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Nature

2017 Was The Warmest Year Ever For Oceans Across The Globe

author

Rachel Baxter

Copy Editor & Staff Writer

clockJan 29 2018, 16:50 UTC

Sergey Uryadnikov/Shutterstock

Last year, the oceans were hotter than they’d ever been. For beach-goers this may sound like welcome news, but it’s really, really not. The rise in temperature signifies that not only our seas, but the rest of our planet too, are in trouble.  

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The news comes from a new analysis of ocean temperatures by scientists at the Chinese Academy of Sciences in Beijing, which was published in the journal Advances in Atmospheric Sciences.

The study shows that in 2017, the seas were 1.51 × 1022 Joules warmer than in 2015, the second warmest year for the oceans on record. For scale, this amount of heat energy is 699 times greater than the electricity generated by China each year, so it’s pretty significant.

The warming of the oceans in 2017 occurred across most of the world, with the Atlantic and Southern Oceans being more affected than the Indian and Pacific Oceans.

While ocean warming threatens the inhabitants of the marine world, it is also a very good indicator of how fast the planet as a whole is heating up. “More than 90 percent of Earth’s residual heat related to global warming is absorbed by the ocean,” the paper reads.

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“The last five years have been the five warmest years in the ocean. Measurements of ocean heating are a more reliable indicator than atmospheric measurements for tracking the vital signs of the health of the planet.”

Warming sea temperatures have all sorts of worrying knock-on effects, from reduced ocean oxygen to melting sea ice.  

Much underwater biodiversity is found in coral reef ecosystems, otherwise known as the rainforests of the sea. Reefs sustain endless species, from turtles and sharks to the iconic clownfish, and are known as some of the most biodiverse regions on our planet. But warming temperatures cause tiny coral polyps to expel the symbiotic algae essential for their survival, bleaching them and causing them to die. And when coral disappears, all manner of marine organisms start to fade away too.

Where coral has bleached, little else survives. Rich Carey/Shutterstock

Meanwhile, in the cooler Arctic Ocean, warming seas mean less ice, causing creatures like polar bears to travel too far to search for prey. On the other side of the planet, and the other end of the food chain, a warming Southern Ocean affects the distribution and survival of tiny creatures like krill, making it harder for whales and penguins to find them.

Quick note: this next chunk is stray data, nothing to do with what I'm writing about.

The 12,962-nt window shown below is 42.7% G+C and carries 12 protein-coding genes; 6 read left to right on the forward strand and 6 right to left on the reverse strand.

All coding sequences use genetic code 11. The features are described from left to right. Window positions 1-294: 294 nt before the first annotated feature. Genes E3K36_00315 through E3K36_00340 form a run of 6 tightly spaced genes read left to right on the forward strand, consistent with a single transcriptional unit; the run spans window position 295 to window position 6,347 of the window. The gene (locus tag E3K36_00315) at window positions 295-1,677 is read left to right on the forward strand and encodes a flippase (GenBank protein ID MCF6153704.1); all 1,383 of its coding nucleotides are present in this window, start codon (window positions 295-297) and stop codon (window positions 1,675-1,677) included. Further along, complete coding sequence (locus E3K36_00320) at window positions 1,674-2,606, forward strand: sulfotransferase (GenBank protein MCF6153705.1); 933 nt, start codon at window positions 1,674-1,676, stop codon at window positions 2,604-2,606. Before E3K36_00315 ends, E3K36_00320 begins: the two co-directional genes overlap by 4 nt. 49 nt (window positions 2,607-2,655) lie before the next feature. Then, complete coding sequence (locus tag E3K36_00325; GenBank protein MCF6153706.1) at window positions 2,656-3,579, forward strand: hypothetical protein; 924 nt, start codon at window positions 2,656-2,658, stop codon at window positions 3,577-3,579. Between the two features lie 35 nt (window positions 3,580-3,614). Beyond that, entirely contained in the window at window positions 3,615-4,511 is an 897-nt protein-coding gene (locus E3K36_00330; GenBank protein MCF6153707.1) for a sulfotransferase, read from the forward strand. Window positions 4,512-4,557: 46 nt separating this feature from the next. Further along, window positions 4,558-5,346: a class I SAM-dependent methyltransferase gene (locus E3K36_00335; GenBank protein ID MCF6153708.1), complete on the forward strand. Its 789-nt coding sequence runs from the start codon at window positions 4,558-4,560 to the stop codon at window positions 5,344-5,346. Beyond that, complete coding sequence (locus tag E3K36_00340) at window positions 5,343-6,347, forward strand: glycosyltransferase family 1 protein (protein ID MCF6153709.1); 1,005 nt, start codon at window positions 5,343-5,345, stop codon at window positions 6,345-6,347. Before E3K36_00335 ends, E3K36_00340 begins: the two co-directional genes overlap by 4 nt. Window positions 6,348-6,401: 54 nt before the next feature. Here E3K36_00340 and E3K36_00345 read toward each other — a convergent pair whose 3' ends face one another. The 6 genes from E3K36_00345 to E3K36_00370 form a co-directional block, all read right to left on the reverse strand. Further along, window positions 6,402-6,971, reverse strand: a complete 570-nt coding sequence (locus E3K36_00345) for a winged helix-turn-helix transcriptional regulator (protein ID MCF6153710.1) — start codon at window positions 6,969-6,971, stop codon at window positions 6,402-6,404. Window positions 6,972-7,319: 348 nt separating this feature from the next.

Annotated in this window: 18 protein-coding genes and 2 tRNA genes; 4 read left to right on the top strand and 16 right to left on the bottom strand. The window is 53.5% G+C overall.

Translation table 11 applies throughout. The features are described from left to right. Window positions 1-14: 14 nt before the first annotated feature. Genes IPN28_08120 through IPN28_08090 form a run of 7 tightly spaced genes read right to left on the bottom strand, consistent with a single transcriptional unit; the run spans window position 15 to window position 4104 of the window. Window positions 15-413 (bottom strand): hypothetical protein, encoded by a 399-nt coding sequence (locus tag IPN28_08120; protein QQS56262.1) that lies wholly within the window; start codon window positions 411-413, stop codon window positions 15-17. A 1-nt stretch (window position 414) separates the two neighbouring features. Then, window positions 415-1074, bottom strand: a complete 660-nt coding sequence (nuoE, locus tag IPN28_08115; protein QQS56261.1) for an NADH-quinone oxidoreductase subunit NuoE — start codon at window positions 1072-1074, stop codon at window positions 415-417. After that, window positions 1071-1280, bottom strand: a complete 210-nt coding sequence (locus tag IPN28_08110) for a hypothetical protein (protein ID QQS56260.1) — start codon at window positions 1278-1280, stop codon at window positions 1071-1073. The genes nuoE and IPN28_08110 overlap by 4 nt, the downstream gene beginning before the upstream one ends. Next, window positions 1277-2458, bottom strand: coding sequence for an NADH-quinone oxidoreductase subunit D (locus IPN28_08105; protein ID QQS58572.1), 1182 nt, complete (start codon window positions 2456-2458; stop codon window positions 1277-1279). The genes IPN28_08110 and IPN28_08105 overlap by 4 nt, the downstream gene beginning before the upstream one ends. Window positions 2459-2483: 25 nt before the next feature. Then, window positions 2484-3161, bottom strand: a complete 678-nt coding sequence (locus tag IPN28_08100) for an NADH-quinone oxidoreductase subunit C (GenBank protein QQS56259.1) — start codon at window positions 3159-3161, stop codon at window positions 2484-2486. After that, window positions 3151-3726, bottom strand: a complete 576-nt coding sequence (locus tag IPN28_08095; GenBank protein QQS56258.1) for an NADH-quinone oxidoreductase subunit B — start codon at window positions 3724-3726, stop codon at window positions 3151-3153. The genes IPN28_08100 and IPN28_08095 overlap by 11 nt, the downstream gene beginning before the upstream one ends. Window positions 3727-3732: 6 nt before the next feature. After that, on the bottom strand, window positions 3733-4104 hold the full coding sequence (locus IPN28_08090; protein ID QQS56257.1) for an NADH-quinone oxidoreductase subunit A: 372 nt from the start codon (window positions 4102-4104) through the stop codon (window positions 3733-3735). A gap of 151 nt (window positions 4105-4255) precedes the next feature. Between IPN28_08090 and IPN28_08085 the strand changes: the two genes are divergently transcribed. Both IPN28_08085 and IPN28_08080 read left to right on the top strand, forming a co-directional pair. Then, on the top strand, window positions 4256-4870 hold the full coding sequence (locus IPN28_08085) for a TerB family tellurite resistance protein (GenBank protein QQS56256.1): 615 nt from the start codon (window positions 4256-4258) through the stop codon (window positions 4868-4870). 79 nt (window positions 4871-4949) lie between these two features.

And not only does ocean warming harm marine ecosystems, it also contributes to rising sea levels, as the warmer water expands. The temperature increase of 2017 made ocean levels rise by 1.7 millimeters, which may not sound like much, but is concerning nonetheless. Rising seas can lead to flooding, coastal erosion, soil contamination, and habitat loss for many species.

Many critics of climate change argue that temperature fluctuates naturally, and this is true to an extent. The phenomenon known as El Niño, which happens every few years, causes surface sea temperatures to naturally increase due to interactions between the oceans and the atmosphere. The opposite – El Niña – also occurs, causing surface sea temperatures to drop. Things like volcano eruptions can also naturally impact ocean temperatures.

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However, the scientists involved in the new analysis found something worrying. While the data for 2017 alone can’t necessarily prove that climate change is occurring and that we are causing it, the overall trends from the last few decades can. In fact, the past five years have been the warmest on record.  

(upper) Change in global upper-level (0-2000 m) ocean heat content since 1958. Each bar shows the annual mean relative to a 1981-2010 baseline. (lower) Annual mean ocean heat content anomaly in 2017 relative to a 1981-2010 baseline. Lijing Cheng

As you’ve probably guessed, the warming of the seas is down to human activity, and the release of greenhouse gases like carbon dioxide. But we can turn the tide – by reducing our energy consumption and investing in renewable energy, we can slow this warming down and protect our oceans from further harm.


Nature
  • climate change,

  • global warming,

  • oceans,

  • 2017,

  • rising sea temperatures